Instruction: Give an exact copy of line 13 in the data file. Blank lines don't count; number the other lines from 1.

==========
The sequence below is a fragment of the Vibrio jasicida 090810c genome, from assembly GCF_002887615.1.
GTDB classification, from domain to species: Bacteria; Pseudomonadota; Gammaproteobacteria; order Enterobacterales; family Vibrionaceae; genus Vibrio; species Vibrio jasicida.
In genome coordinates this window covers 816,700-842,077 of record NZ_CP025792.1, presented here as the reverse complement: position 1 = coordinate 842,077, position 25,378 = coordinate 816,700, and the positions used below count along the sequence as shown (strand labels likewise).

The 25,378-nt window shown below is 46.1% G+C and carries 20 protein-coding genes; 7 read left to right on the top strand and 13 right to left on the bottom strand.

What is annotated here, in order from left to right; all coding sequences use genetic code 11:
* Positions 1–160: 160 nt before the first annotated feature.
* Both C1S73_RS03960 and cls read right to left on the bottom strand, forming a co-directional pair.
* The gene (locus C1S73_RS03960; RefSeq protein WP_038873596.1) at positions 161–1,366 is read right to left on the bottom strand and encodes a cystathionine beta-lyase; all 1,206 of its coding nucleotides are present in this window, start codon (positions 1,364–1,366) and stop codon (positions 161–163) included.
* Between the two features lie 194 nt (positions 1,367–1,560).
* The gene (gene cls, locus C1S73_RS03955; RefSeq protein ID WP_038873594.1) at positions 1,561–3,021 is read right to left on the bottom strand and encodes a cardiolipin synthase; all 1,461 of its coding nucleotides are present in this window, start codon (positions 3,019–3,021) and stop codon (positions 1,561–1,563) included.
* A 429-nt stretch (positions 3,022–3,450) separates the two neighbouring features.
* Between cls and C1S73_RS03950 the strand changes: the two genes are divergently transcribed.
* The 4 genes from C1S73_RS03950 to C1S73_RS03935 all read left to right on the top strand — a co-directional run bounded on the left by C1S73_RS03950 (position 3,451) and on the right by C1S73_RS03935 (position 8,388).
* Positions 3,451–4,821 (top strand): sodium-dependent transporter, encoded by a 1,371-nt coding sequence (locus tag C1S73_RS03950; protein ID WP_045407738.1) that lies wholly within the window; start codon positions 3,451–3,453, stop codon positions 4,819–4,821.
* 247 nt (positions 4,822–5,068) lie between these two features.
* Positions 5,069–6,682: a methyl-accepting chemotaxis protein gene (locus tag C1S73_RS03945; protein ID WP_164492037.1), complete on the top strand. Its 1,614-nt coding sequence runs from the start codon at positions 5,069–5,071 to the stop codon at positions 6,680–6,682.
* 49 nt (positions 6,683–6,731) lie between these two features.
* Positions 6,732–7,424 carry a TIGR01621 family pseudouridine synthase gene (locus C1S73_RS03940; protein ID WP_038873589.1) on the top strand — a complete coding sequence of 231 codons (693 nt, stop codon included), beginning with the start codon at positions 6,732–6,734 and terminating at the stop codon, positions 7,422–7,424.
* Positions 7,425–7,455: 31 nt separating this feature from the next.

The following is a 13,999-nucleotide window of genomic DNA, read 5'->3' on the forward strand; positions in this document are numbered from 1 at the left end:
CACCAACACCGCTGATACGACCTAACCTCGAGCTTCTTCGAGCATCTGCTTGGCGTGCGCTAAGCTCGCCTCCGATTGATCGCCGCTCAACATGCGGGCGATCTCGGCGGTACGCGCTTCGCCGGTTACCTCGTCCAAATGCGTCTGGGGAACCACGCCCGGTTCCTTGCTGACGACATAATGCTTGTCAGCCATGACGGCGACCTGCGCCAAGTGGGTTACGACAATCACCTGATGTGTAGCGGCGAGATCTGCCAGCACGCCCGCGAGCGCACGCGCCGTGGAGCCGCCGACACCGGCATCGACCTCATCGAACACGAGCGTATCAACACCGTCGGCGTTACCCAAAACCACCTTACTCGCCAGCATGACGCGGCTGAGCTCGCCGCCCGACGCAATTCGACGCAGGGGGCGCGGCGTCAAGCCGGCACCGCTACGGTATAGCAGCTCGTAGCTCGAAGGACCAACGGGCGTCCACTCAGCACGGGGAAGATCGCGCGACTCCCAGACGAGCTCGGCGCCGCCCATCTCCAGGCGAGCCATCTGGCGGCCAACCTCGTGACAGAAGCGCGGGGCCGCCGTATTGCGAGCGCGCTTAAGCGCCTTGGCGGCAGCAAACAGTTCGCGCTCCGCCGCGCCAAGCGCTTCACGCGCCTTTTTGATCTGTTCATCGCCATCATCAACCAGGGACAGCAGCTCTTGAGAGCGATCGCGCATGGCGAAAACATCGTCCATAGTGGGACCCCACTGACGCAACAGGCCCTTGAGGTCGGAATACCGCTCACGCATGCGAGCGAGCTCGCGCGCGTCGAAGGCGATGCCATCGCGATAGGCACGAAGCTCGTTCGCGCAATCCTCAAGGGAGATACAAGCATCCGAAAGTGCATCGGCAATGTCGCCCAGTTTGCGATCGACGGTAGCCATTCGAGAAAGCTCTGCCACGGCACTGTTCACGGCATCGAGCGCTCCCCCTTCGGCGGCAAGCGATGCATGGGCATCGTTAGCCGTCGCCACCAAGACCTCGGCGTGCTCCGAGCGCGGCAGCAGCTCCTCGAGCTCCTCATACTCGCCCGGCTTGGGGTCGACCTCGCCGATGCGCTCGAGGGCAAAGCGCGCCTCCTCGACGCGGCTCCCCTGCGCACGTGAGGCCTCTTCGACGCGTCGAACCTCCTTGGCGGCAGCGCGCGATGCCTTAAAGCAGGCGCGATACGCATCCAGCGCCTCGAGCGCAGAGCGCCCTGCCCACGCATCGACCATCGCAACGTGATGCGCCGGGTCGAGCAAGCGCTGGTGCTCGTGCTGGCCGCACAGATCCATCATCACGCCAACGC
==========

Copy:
* The 4 genes from C1S73_RS03950 to C1S73_RS03935 all read left to right on the top strand — a co-directional run bounded on the left by C1S73_RS03950 (position 3,451) and on the right by C1S73_RS03935 (position 8,388).